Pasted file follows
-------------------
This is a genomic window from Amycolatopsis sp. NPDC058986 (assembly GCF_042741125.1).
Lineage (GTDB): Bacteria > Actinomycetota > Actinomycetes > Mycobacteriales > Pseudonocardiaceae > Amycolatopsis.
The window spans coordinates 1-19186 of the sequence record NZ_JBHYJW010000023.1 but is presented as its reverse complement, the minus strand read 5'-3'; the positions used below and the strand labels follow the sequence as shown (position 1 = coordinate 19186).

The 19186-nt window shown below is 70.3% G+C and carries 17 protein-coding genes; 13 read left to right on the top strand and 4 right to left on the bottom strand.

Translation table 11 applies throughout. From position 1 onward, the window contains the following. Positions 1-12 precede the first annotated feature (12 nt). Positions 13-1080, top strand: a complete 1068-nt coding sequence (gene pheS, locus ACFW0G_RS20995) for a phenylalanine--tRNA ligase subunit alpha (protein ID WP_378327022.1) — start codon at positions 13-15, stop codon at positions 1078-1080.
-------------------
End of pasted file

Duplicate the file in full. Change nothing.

This is a genomic window from Amycolatopsis sp. NPDC058986 (assembly GCF_042741125.1).
Lineage (GTDB): Bacteria > Actinomycetota > Actinomycetes > Mycobacteriales > Pseudonocardiaceae > Amycolatopsis.
The window spans coordinates 1-19186 of the sequence record NZ_JBHYJW010000023.1 but is presented as its reverse complement, the minus strand read 5'-3'; the positions used below and the strand labels follow the sequence as shown (position 1 = coordinate 19186).

The 19186-nt window shown below is 70.3% G+C and carries 17 protein-coding genes; 13 read left to right on the top strand and 4 right to left on the bottom strand.

Translation table 11 applies throughout. From position 1 onward, the window contains the following. Positions 1-12 precede the first annotated feature (12 nt). Positions 13-1080, top strand: a complete 1068-nt coding sequence (gene pheS, locus ACFW0G_RS20995) for a phenylalanine--tRNA ligase subunit alpha (protein ID WP_378327022.1) — start codon at positions 13-15, stop codon at positions 1078-1080.